Reconciling Research and Treatment: Seeking Answers & Saving Lives

Friday, October 16, 2020 - 11:30am to 1:00pm

All Times are Central Time  - Webinar

Reconciling Research and Treatment: Seeking Answers & Saving Lives

The COVID-19 pandemic poses profound ethical, legal, and social challenges to researchers, clinicians, legal professionals, and communities. This webinar will focus on how to conduct research on the efficacy and safety of medical interventions while also meeting the pressing clinical needs of COVID patients.

Leading experts will tackle pressing controversies, such as how to reconcile the FDA’s Emergency Use Authorization (EUA) of convalescent plasma for COVID patients with the need for clinical trials. Past pandemics like the Ebola crisis have led to recommendations on how to balance the need for research with caring for affected patients. This webinar will analyze these issues in the context of COVID-19.

Moderated by:

Michael T. Osterholm, PhD, MPH
Director, Center for Infectious Disease Research and Policy (CIDRAP)
University of Minnesota

Bio: Michael T. Osterholm, PhD, MPH, is Regents Professor, McKnight Presidential Endowed Chair in Public Health, and Director of the Center for Infectious Disease Research and Policy (CIDRAP) at the University of Minnesota. He is a global authority on infectious disease and public health and member of the National Academy of Medicine. From June 2018 through May 2019, he served as Science Envoy for Health Security for the U.S. Department of State.

Susan M. Wolf, JD
Chair, Consortium on Law and Values in Health, Environment & the Life Sciences
McKnight Presidential Professor of Law, Medicine & Public Policy
Faegre Baker Daniels Professor of Law
Professor of Medicine
University of Minnesota

Bio: Susan M. Wolf, JD, is McKnight Presidential Professor of Law, Medicine & Public Policy; Faegre Baker Daniels Professor of Law; and Professor of Medicine at the University of Minnesota. Prof. Wolf is Chair of the University’s Consortium on Law and Values in Health, Environment & the Life Sciences. She is an elected member of the National Academy of Medicine (NAM) and a Fellow of the American Association for the Advancement of Science (AAAS). 

Panelists are:

Robert M. Califf, MD, MACC
Head of Clinical Policy and Strategy for Verily and Google Health
Adjunct Professor, Duke University and Stanford University

Bio: Robert M. Califf, MD, MACC, is the Head of Clinical Policy and Strategy for Verily and Google Health for Verily and Google Health. Prior to this Dr. Califf was the vice chancellor for health data science for the Duke University School of Medicine; director of Duke Forge, Duke’s center for health data science; and the Donald F. Fortin, MD, Professor of Cardiology. He served as Deputy Commissioner for Medical Products and Tobacco in the U.S. Food and Drug Administration (FDA) from 2015-2016, and as Commissioner of Food and Drugs from 2016-2017. A nationally and internationally recognized leader in cardiovascular medicine, health outcomes research, healthcare quality, and clinical research, Dr. Califf is a graduate of Duke University School of Medicine. Dr. Califf was the founding director of the Duke Clinical Research Institute and is one of the most frequently cited authors in biomedical science.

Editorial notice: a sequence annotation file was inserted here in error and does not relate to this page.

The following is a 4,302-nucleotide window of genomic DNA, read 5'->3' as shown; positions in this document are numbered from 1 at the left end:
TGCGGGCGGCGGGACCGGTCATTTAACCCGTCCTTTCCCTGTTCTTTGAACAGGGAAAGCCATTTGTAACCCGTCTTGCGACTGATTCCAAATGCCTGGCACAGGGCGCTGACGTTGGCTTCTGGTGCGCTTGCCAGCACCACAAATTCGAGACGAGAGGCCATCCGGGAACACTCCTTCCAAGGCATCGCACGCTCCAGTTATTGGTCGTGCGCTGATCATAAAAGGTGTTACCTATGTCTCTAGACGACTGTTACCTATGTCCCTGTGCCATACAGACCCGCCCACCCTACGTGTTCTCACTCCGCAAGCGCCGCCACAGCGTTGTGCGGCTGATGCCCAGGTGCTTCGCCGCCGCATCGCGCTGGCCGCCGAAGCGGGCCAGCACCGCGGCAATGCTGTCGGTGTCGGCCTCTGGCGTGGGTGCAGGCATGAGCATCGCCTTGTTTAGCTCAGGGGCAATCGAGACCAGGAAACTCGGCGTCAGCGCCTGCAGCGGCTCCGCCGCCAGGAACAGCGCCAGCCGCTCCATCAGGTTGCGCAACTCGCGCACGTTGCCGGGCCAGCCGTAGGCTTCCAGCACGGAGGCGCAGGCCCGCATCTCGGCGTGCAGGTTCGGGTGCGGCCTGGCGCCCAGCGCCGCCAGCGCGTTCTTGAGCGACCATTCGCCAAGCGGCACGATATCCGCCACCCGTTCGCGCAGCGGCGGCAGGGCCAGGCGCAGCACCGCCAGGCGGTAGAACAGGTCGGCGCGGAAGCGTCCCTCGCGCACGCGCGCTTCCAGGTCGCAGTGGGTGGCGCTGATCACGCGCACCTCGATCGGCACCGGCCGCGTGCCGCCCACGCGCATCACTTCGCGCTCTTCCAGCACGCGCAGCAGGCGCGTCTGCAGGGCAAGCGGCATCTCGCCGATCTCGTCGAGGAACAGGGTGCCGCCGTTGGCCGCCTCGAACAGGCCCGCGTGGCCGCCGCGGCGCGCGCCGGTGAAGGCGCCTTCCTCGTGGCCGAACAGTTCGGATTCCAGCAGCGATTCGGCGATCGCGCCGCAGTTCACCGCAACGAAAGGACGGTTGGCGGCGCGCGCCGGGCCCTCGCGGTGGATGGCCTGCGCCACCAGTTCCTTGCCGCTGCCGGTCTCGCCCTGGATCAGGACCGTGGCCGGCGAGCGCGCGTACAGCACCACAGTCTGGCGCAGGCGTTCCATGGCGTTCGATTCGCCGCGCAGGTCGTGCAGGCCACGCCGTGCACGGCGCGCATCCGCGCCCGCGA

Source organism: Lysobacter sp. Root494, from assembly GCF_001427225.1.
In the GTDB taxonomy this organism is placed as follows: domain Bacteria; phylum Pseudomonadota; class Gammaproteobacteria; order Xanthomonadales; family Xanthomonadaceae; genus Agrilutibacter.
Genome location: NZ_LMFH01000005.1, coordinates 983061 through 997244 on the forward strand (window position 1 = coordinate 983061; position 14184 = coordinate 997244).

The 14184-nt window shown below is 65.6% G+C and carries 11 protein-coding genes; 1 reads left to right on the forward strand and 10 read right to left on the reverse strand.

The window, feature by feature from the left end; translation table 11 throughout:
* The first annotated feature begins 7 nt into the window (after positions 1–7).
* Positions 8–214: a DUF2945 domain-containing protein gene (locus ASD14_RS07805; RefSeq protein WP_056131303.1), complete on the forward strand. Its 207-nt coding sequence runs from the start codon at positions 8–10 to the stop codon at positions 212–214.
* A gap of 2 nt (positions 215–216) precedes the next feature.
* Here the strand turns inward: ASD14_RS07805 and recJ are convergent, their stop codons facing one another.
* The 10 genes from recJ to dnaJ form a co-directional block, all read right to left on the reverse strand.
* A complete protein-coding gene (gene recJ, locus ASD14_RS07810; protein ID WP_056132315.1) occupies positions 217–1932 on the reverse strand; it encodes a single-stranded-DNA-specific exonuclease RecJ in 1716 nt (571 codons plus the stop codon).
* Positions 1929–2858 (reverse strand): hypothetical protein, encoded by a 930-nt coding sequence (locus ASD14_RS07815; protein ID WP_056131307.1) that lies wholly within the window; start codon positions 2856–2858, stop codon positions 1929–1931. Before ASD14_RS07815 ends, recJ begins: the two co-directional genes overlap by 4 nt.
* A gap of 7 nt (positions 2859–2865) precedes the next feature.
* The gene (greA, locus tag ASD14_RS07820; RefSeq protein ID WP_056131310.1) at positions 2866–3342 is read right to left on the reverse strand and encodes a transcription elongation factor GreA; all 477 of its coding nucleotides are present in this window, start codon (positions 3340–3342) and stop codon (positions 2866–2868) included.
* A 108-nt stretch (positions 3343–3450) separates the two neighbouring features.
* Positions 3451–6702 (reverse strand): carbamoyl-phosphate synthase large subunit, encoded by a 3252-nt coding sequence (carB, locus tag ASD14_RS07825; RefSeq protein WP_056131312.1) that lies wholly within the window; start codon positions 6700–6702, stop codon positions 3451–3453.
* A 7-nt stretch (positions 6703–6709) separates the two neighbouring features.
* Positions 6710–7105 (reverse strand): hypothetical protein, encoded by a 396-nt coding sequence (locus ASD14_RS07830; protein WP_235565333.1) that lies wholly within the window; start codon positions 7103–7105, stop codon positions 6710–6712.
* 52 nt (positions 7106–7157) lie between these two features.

Holly Fernandez Lynch, JD, MBe
Assistant Professor of Medical Ethics and Health Policy
University of Pennsylvania

Bio: Holly Fernandez Lynch, JD, MBE, is the John Russell Dickson, MD Presidential Assistant Professor of Medical Ethics in the Department of Medical Ethics and Health Policy at the Perelman School of Medicine, University of Pennsylvania. Her scholarly work focuses on the ethics and regulation of research with human subjects. As founder and co-chair of the Consortium to Advance Effective Research Ethics Oversight (AEREO), she is leading a collaborative effort to understand, evaluate, and improve IRB quality and effectiveness. In the context of COVID-19, she has applied her expertise to the ethical conduct of research, drug and vaccine development, and allocation of scarce investigational products during a pandemic. She served as member of the U.S. Department of Health and Human Services Secretary’s Advisory Committee on Human Research Protections (SACHRP) from 2014-2019 and continues to serve on a SACHRP subcommittee.

Arturo Casadevall, MD, PhD
Chair, Molecular Microbiology and Immunology
Johns Hopkins University

Bio: Dr. Casadevall is a professor of medicine at the Johns Hopkins School of Medicine. He holds a joint appointment in molecular microbiology and immunology at the Johns Hopkins Bloomberg School of Public Health. His research focuses on how microbes cause disease and how the immune system defends itself. Dr. Casadevall serves as chair of the W. Harry Feinstone Department of Molecular Microbiology and Immunology at the Johns Hopkins Bloomberg School of Public Health. Dr. Casadevall’s work has been recognized with numerous awards, including the American Society for Microbiology Founders Distinguished Service Award, the National Institutes of Health Merit Award, and the Rhoda Benham Award from Medical Mycology Society of America.

Researcher

COVID Controversies – Ethical Challenges in Research & Treatment is co-sponsored by: 

Office of the Vice President for Research (OVPR)

Office of Academic Clinical Affairs (OACA)

Center for Infectious Disease Research and Policy (CIDRAP)

We are interested in hearing from you - send questions for the panel to consortm@umn.edu either before or during the lecture. 

Follow us on twitter at @UMNconsortium and join the conversation by using #COVID19ethics.

Additional webinars will be scheduled throughout fall 2020 and spring 2021. Registration information and video will be posted to the Consortium website as it becomes available.